IUFRO All-Division 9 Meeting at the 125th Anniversary Congress
An Interview with Division 9 Coordinator Daniela Kleinschmit, University of Freiburg, Germany
—– Read more…
IUFRO Spotlight #44 – Evidence linking community forest rights and improved forest condition inconclusive
There is an assumption that there is a correlation, possibly even a direct cause and effect relationship, between the devolution of forest governance and improved forest condition.
The United States Agency for International Development (USAID) was interested in testing that hypothesis to assess its impact on global climate change mitigation and adaptation.
To that end, a group of researchers at Michigan State University was tasked with reviewing, summarizing and commenting on the empirical evidence supporting that conclusion.
In their review of the literature, they found the assumption deserves, at best, a “maybe.” Read more…
Many governments are reclaiming a role that had been pretty well ceded to ENGOs and other private organizations over the past few decades – state governance of forest certification.
According to the authors of From governance to government: The strengthened role of state bureaucracies in forest and agricultural certification, this has become more noticeable following the recent rise of state-driven schemes for certifying timber legality as well as palm oil production in places such as Indonesia.
Their report sums up findings from a variety of recent studies and suggests, they say, that public administrations are beginning to reclaim certification authority through state-led mandatory schemes as part of a trend away from “transnational private governance to international state-driven governance.” Read more…
By John Parrotta (Deputy Coordinator, IUFRO Division 8) and Lawal Marafa (Chair of the Conference Organizing Committee)
Dealing with uncertainties
REDD+ (reducing greenhouse gas emissions from deforestation and forest degradation, and enhancing forest carbon stocks in developing countries) is an evolving mechanism for climate change mitigation under continued debate within and outside of the UN Framework Convention on Climate Change (UNFCCC). While it has the potential to realize its primary climate change mitigation objective, there is considerable uncertainty regarding its actual or potential impacts on biodiversity, forests and the livelihoods of people in the tropical and sub-tropical forested landscapes where REDD+ implementation is envisaged.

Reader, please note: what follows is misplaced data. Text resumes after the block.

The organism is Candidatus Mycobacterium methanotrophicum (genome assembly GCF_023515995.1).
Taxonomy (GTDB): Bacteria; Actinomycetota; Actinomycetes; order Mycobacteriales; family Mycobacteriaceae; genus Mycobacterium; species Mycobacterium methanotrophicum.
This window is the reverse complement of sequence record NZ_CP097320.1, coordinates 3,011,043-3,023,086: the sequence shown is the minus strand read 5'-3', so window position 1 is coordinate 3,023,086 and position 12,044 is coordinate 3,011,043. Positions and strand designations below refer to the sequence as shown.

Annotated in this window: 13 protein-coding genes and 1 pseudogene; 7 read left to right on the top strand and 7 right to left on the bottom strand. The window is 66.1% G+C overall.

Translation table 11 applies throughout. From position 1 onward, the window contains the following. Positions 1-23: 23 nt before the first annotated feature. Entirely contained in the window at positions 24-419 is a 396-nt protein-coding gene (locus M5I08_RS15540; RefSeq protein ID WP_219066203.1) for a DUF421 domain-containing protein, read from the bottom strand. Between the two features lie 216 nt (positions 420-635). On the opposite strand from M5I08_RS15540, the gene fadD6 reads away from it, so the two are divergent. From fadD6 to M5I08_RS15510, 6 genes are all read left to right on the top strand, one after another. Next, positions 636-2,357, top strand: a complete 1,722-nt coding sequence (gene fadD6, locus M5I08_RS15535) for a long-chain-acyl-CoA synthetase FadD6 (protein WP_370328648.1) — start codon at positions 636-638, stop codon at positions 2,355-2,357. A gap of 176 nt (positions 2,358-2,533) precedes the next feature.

International forest governance and its influence on the convergence of forest policy in Latin America
For more information on the IUFRO Task Force on International Forest Governance, visit: http://www.iufro.org/science/task-forces/intl-forest-governance/
Globally, great strides have been made in the last 20 years as to what constitutes responsible forest governance. Yet, frustrations exist at the scale and pace of change. In Latin America, there continues to be a notable gap between ‘rules on paper’ and ‘rules in use’ in most countries, and governance tends to remain firmly based in ‘command-and-control’ approaches established decades ago.
In the session entitled “International Forest Governance and its influence on the convergence of forest policy in Latin America”, leading scholars in this field discussed what political science can do to improve international forest governance in the region through a mix of existing and emerging environmental policy instruments.
Reported cases of “carbon cowboys” deriving indigenous communities from intended benefits from REDD+ have created mistrust and infighting and have raised questions about the usefulness of market-based approaches to environmental problems such as climate change. Yet, the political scientists concluded that – if well designed – market-based instruments such as forest certification or payments for environmental services can help deliver effective policy outcomes. Costa Rica can be cited as a positive example on how new forms and modes of governance have successfully been incorporate into forest policy.
The session also discussed the newly emerging discourse on “rights of nature” in which nature is treated as a ‘subject’ rather than an ‘object’ in environmental legislation. While the notion of collective property rights reflected in this new approach can be seen as a more ethical approach to natural resources, it may however also be motivated by more mundane considerations, such as the intention to bargain for increased financial support from the international community.
Overall, the examples presented in the session indicated the need to incorporate new forms and modes of governance into forest and environmental policy in Latin America. If well-designed, instruments such as legality verification can help form large coalitions of actors and can trigger a “ratchet up” towards better forestry standards in the region.
Presentations in this session:
Policies for promoting sustainable forest management: Convergence of domestic policies and instrument mixes across Latin America (Kathleen McGinley, International Institute of Tropical Forestry, USA)
Carbon cowboys: case studies from Peru (Wil De Jong, Kyoto University Japan)
International forest governance and the rights of nature discourse in South America (David Humphries, UK)
Adaptation of tropical forest management in climate change (Rod Keenan, University of Melbourne, Australia)
Agroforestal systems as an alternative to coca crops in the Chapare region of Bolivia (Eduardo Lopez Rosse, UMSS, Department of Natural Resources, Bolivia)
Factors driving botanical tree diversity in agroforestry systems in Central America (Jenny Ordonez)